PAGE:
Gut Punch


Back in 2006 I went through a pretty tumultuous time. I walked around in a haze for three months and spent nights plagued by anxiety. I could only describe the feeling in my chest as two sharp-edged pieces of metal being ground against each other. It was horrible. I was in a perpetual state of feeling rudderless. I didn’t eat much. I lost weight, which, if you know me, you know I don’t have much to give in that department. I feared so very much for the future because a chunk of I saw as it's foundation was suddenly gone. I was humiliated and decided on a sort of forced exile from Chicago for a bit.

"It'll be okay." It did. Slowly. Very slowly. Not always easily and definitely not smoothly. There were hiccups and setbacks but with one foot in front of the other, I got through, and definitely not alone.

Fast-forward a few years. I was in a much better place with the previous difficulty and uncertainty behind me. I was overseas for the second time in three years and learning more about exactly how the rest of the world views the United States and the impact of our decision makers. After watching the presidential inauguration of 2009, I walked out of my school’s auditorium and a classmate from eastern Europe asked, “So, are you proud to be an American again?”

“I never stopped,” I told her. “But there has been an asterisk on it for eight years. It’s gone. For now.”

That asterisk has now returned. As has the state I described in the opening of this post. I’m feeling very fearful right now. If this man governs as he campaigned, we are in for a long, brutal winter. I fear for minorities, the LGBT community, and immigrants. I fear for those who’ve slowly but surely been left behind over thirty years because the US failed to see the writing on the global wall and put in the hard work to adapt. It’s about to get worse. I fear for the poor and marginalized whose meager lifelines are under threat yet again. I fear for the global community that looks to the US to be at the head of the adult’s table, only to find us eyeing the kid’s table and a mountain of mashed potatoes to begin flinging around. I fear that every ounce of progress – and I will take all comers on this, there has been real progress – in the eight years since we took it on the chin and fell to one knee could be wiped out faster than you can say Jack Robinson.

Basically I’m back to feeling like I did in 2006. I haven’t had such a futile night of sleep since then. But I vacillate between that feeling and with hope. As I explained to my friend back in 2009, the president is just a person. Yes, that’s our national leader with the power to do great and terrible things, but it is democratic institutions that make our government special. They matter, they’re important and they are there to amplify the good and mitigate the bad – to the extent possible. Whether it was a civil war, a truly rigged election (Hayes), ineptitude (Hoover), scandal and corruption (Grant, Harding, Nixon), our institutions and citizens have helped save us from ourselves. Maybe not gracefully, easily or quickly… but they did.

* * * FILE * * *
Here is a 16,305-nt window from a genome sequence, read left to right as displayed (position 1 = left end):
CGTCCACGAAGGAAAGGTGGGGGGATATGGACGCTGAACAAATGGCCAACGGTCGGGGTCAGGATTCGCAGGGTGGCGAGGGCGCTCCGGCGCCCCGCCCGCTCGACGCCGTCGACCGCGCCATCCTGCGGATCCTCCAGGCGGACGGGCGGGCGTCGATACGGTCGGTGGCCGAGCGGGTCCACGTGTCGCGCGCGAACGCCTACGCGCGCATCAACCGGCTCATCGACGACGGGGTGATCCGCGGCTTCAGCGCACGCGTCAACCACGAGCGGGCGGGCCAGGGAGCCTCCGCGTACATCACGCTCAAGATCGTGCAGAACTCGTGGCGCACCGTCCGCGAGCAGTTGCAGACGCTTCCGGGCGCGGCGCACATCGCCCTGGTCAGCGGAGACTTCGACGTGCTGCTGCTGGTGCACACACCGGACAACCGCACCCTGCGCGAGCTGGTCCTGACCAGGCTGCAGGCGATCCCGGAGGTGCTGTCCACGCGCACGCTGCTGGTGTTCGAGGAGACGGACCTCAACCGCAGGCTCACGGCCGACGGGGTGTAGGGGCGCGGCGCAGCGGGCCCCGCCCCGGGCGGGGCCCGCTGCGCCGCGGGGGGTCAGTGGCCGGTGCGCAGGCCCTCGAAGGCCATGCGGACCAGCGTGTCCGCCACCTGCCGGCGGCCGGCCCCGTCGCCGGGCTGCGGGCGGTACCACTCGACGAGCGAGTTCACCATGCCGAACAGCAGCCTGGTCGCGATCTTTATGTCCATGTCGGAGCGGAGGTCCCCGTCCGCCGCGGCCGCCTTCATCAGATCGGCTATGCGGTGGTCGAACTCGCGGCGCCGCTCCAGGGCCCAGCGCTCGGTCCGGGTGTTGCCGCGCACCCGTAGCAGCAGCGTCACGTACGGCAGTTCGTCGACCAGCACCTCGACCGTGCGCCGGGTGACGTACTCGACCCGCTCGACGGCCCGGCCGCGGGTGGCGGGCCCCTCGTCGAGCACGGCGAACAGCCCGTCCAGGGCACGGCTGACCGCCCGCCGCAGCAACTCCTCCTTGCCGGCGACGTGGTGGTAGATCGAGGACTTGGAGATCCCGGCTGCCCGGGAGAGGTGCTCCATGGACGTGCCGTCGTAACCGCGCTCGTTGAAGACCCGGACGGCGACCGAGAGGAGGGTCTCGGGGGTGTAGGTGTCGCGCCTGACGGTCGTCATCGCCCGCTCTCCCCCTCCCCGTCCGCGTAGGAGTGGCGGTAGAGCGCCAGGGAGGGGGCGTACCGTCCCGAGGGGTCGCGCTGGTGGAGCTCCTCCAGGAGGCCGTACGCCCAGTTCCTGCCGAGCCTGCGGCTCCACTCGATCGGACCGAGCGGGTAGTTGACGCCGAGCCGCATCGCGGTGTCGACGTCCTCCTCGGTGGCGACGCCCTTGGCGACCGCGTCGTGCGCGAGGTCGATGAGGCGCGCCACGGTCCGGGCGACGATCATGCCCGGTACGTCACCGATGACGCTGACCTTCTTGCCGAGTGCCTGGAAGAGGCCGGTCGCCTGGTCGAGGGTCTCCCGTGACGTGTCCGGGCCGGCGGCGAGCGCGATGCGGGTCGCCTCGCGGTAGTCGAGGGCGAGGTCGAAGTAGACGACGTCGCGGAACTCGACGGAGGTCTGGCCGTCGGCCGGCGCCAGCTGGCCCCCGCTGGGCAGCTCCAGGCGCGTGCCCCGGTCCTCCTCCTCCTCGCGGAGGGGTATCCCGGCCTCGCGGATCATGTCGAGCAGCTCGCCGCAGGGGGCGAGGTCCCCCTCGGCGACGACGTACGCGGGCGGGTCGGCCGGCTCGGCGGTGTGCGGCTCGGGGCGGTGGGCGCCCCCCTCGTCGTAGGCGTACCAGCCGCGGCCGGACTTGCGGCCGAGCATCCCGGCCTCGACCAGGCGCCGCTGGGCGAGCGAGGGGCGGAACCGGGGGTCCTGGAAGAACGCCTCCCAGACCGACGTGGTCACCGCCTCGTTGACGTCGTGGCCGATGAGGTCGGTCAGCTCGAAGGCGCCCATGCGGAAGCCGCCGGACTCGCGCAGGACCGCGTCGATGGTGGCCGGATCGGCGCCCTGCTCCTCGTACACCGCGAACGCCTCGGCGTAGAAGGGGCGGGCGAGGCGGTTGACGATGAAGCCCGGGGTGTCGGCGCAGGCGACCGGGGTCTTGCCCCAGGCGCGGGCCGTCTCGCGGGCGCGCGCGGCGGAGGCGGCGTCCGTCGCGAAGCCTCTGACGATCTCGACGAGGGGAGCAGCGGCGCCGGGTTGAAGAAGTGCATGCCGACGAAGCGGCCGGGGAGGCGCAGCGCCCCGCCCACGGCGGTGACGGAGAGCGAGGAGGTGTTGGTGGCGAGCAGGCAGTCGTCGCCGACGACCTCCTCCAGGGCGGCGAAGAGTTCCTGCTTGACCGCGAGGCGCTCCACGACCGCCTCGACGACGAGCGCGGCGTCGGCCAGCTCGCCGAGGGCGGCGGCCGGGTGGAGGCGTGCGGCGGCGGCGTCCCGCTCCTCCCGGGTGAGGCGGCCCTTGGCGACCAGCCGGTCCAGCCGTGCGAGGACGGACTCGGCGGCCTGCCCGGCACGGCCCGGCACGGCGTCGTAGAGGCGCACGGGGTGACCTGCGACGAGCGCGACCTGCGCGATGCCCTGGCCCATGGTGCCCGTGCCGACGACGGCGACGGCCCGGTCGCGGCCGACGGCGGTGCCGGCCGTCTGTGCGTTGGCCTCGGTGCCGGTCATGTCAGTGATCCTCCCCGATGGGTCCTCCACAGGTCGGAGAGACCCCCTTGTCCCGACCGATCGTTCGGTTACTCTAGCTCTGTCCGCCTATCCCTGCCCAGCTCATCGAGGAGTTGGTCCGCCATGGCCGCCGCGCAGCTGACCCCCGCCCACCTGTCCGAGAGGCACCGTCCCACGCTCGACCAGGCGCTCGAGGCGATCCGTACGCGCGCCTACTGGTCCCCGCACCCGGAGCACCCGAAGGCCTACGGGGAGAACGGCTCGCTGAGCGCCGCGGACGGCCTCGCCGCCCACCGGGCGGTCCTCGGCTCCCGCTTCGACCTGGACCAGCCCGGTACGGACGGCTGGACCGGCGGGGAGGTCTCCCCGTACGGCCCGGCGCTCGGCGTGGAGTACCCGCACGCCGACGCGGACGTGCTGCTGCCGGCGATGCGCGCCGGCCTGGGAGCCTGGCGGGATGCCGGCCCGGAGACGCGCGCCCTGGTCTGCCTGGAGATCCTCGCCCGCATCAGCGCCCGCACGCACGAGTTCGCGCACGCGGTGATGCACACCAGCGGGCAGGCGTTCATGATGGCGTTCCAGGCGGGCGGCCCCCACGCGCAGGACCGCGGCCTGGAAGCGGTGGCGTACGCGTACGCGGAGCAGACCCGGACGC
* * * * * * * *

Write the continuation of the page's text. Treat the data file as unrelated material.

And we’re off to a good start. For weeks we’ve been hearing about the peaceful transition of power being the cornerstone of our enduring government, largely from the side that wasn’t preempting potential loss with cries of “rigged.” We cannot lose faith in democracy simply because someone suddenly jerked the steering wheel. Democratic institutions might all be under siege from bad judgment and a lack of character, but they will endure so long as we fight to protect them; stand up for them; refuse to grow cynical or weary of them; think they have suddenly become outdated and old fashioned. We have to believe in them now and we have to stay engaged.

But right now, we’re toast. We need a stiff drink.

Maybe two.

Frankly the idea of staying involved and standing up for tolerance, understanding, equality, diplomacy – and bringing that fight to the mid-terms in two years -- leaves me with an overwhelming sense of …. tired.

The thought of working harder to listen to a post-intellectual and hypocritical malcontent chorus in the hopes of really understanding them (assuming they will not afford me that same measure of listening courtesy) has zero appeal right now.

And I’m perfectly willing to admit all of this hand wringing may be for naught. Check in with me in four years. I'll either be sprinkling a little salt on that crow before I eat it, or warming up my feet for a small moment of grave dancing.

Regardless, I have so much hope because despite the electoral college, Trump not only lost the popular vote by more than 3 million, it appears he only had the support of about one third of younger voters. That tells me the ones coming up behind us roundly rejected the hate, fear, xenophobia, racism, and blatant disregard for the truth peddled by the Trump campaign. They got the message and they got it early in life.

This isn’t an identity politics point. That strategy is useless. This is something larger. This is about the long game, one addressing the root instead of just the leaves. Those fruits may not fully ripen in the next election. Or the next. But they will. Through voting, organizing and being an informed and engaged citizenry that doesn’t tire of being a watchman ready to stand up for what is right.

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© 2020 by Mark Konold